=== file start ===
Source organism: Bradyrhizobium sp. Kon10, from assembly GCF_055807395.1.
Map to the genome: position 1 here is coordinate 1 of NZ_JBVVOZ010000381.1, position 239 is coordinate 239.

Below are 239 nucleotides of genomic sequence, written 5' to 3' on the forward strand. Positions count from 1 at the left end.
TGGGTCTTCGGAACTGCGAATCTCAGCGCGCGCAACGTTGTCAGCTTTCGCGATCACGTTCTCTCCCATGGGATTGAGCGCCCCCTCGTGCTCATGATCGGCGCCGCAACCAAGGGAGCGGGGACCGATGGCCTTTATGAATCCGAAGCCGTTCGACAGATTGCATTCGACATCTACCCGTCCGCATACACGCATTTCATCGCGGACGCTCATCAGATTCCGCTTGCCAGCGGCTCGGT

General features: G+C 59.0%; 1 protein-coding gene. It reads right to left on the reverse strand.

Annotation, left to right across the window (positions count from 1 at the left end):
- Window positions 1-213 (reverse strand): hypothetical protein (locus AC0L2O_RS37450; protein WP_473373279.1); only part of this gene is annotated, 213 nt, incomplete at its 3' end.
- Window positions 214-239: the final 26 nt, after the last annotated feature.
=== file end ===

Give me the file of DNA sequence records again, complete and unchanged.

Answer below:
Source organism: Bradyrhizobium sp. Kon10, from assembly GCF_055807395.1.
Map to the genome: position 1 here is coordinate 1 of NZ_JBVVOZ010000381.1, position 239 is coordinate 239.

Below are 239 nucleotides of genomic sequence, written 5' to 3' on the forward strand. Positions count from 1 at the left end.
TGGGTCTTCGGAACTGCGAATCTCAGCGCGCGCAACGTTGTCAGCTTTCGCGATCACGTTCTCTCCCATGGGATTGAGCGCCCCCTCGTGCTCATGATCGGCGCCGCAACCAAGGGAGCGGGGACCGATGGCCTTTATGAATCCGAAGCCGTTCGACAGATTGCATTCGACATCTACCCGTCCGCATACACGCATTTCATCGCGGACGCTCATCAGATTCCGCTTGCCAGCGGCTCGGT

General features: G+C 59.0%; 1 protein-coding gene. It reads right to left on the reverse strand.

Annotation, left to right across the window (positions count from 1 at the left end):
- Window positions 1-213 (reverse strand): hypothetical protein (locus AC0L2O_RS37450; protein WP_473373279.1); only part of this gene is annotated, 213 nt, incomplete at its 3' end.
- Window positions 214-239: the final 26 nt, after the last annotated feature.